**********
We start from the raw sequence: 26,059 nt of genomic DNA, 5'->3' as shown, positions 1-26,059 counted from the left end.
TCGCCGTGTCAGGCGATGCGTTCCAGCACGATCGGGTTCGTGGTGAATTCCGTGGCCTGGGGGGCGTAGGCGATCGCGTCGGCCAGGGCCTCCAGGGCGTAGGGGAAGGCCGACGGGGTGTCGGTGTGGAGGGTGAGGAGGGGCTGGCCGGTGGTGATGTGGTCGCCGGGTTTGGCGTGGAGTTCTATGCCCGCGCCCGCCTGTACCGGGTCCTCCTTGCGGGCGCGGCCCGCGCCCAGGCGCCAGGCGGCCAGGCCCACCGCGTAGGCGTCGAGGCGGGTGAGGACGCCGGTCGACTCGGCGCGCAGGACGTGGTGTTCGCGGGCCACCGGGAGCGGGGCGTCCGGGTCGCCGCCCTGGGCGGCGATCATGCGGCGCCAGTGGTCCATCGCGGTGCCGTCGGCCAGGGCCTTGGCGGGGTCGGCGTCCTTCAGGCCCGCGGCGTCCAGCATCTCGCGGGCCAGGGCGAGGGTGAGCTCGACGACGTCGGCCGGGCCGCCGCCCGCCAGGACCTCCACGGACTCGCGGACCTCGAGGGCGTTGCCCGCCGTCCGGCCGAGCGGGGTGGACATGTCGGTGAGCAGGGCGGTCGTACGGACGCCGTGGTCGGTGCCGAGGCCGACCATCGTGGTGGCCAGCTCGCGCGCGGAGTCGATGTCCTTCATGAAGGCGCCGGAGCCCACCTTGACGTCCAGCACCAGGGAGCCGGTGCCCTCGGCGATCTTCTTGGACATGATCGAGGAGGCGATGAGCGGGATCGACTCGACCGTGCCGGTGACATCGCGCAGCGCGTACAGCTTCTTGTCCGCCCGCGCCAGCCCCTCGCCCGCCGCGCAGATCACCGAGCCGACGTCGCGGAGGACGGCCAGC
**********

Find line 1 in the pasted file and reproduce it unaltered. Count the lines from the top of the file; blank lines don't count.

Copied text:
We start from the raw sequence: 26,059 nt of genomic DNA, 5'->3' as shown, positions 1-26,059 counted from the left end.